Coiba Island Howler
The Coiba Island howler (Alouatta coibensis) is a species of howler monkey
Howler monkey
Howler monkeys are among the largest of the New World monkeys. Fifteen species are currently recognised. Previously classified in the family Cebidae, they are now placed in the family Atelidae. These monkeys are native to South and Central American forests...

, a type of New World monkey
New World monkey
New World monkeys are the five families of primates that are found in Central and South America: Callitrichidae, Cebidae, Aotidae, Pitheciidae, and Atelidae. The five families are ranked together as the Platyrrhini parvorder and the Ceboidea superfamily, which are essentially synonymous since...

, endemic
Endemic (ecology)
Endemism is the ecological state of being unique to a defined geographic location, such as an island, nation or other defined zone, or habitat type; organisms that are indigenous to a place are not endemic to it if they are also found elsewhere. For example, all species of lemur are endemic to the...

 to Panama
Panama , officially the Republic of Panama , is the southernmost country of Central America. Situated on the isthmus connecting North and South America, it is bordered by Costa Rica to the northwest, Colombia to the southeast, the Caribbean Sea to the north and the Pacific Ocean to the south. The...

. Although the Coiba Island howler is generally recognized as a separate species, mitochondrial DNA
Mitochondrial DNA
Mitochondrial DNA is the DNA located in organelles called mitochondria, structures within eukaryotic cells that convert the chemical energy from food into a form that cells can use, adenosine triphosphate...

 testing is inconclusive as to whether it is actually a subspecies of the mantled howler
Mantled Howler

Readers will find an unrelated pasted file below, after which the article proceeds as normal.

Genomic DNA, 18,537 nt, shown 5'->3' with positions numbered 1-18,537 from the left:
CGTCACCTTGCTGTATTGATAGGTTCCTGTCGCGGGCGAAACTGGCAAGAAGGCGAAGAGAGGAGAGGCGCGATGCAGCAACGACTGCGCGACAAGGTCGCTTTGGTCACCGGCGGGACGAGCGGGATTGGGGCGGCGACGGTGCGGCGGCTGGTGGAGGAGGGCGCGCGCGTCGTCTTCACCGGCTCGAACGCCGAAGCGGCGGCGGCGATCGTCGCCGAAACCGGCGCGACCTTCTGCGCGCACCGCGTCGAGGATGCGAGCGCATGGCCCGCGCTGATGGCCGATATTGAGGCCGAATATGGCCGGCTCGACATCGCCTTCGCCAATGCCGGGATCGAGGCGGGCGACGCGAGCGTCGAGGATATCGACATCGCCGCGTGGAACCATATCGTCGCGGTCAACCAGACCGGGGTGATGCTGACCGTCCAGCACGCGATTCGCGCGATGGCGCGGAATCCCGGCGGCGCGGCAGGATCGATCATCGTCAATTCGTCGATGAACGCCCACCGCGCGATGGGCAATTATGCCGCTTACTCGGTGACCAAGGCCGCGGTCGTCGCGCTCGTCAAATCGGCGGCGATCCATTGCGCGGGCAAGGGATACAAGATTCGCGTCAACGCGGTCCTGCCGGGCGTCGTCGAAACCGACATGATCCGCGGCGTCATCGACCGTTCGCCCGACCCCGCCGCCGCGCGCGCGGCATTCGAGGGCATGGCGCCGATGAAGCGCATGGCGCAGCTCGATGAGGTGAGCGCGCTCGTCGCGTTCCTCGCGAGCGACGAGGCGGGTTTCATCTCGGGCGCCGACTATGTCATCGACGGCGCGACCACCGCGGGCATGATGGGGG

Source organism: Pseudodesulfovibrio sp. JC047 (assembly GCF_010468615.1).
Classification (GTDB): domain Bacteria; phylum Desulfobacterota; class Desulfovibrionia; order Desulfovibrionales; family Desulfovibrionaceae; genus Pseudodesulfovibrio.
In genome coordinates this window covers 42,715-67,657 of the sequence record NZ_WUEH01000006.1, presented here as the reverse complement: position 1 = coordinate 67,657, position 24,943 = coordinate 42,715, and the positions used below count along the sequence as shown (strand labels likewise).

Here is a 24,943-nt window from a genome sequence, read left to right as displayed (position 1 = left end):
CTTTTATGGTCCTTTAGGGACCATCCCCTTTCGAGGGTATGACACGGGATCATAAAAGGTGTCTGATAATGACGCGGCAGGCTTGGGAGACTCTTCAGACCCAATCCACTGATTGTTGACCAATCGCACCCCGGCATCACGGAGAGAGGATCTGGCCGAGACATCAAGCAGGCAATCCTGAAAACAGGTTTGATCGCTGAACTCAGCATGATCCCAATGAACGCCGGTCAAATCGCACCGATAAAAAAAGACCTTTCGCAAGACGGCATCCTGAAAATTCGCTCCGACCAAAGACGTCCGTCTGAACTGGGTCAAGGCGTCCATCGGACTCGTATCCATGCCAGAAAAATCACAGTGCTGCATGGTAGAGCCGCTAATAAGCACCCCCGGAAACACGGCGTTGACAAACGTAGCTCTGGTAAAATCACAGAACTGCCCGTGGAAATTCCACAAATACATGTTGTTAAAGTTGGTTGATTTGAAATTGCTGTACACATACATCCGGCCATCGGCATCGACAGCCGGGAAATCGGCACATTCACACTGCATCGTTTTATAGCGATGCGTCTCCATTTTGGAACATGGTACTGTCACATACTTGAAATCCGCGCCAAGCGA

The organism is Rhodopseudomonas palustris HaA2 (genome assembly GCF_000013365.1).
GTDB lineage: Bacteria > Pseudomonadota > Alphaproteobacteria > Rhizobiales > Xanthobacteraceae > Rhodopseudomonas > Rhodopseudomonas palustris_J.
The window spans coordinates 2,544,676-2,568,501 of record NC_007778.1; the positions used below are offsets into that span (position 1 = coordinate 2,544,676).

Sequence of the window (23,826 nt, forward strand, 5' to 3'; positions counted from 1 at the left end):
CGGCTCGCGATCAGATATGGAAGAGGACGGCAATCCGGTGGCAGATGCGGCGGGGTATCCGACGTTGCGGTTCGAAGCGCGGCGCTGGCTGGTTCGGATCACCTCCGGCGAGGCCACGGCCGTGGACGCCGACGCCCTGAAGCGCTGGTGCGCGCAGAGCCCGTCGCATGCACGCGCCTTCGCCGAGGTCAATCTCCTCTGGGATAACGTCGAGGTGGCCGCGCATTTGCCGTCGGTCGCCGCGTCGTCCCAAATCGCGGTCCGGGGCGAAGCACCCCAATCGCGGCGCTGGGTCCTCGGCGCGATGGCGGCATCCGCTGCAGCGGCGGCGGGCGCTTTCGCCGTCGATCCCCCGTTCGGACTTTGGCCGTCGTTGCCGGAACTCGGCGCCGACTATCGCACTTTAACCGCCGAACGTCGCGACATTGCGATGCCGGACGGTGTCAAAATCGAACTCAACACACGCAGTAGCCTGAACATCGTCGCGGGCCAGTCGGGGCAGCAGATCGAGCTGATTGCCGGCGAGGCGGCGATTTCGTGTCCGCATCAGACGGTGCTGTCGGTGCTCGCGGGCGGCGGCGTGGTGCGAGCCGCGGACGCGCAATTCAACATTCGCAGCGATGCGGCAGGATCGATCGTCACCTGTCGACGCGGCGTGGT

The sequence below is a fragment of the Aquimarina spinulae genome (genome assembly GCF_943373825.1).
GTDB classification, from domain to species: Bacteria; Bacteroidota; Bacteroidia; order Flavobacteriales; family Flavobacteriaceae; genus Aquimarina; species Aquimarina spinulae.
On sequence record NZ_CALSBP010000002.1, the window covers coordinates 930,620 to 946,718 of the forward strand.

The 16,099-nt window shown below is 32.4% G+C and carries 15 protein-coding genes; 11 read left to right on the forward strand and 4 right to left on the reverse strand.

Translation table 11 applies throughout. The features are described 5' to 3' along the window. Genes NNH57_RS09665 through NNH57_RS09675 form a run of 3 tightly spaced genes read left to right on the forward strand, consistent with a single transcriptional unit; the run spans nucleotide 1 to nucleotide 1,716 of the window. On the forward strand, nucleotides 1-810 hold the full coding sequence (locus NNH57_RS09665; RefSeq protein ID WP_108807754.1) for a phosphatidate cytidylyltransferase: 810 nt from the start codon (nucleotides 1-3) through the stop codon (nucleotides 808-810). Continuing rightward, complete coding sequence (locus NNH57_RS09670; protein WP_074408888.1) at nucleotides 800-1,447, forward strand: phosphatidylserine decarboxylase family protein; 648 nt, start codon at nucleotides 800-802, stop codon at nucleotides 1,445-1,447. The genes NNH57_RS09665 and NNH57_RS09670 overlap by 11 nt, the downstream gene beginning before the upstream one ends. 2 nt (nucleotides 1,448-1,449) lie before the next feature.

The mantled howler , or golden-mantled howling monkey, is a species of howler monkey, a type of New World monkey, from Central and South America. It is one of the monkey species most often seen and heard in the wild in Central America...

. The reason for treating it as a separate species is that the dermal ridges of its hands and feet differ from those of the Mantled Howler.


There are two subspecies of this howler:
  • Alouatta coibensis coibensis
    Alouatta coibensis coibensis
    Alouatta coibensis coibensis is a subspecies of the Coiba Island howler, A. coibensis. This subspecies lives only on Coiba Island and Jicaron, off the Pacific coast of Panama. A. c. coibensis is smaller than other Central American howler monkeys and has duller pelage than the Azuero howler,...

    Oldfield Thomas
    Oldfield Thomas FRS was a British zoologist.Thomas worked at the Natural History Museum on mammals, describing about 2,000 new species and sub-species for the first time. He was appointed to the Museum Secretary's office in 1876, transferring to the Zoological Department in 1878...

    , 1902
  • Azuero Howler Monkey
    Azuero Howler Monkey
    The Azuero howler a type of monkey that is a subspecies of the Coiba Island howler A. coibensis. This subspecies is endemic to the Azuero Peninsula in Panama. The Azuero howler is distinguished primarily by its golden flanks and loins, and browner appearance on the rest of its body.Although...

    , Alouatta coibensis trabeata Lawrence, 1933

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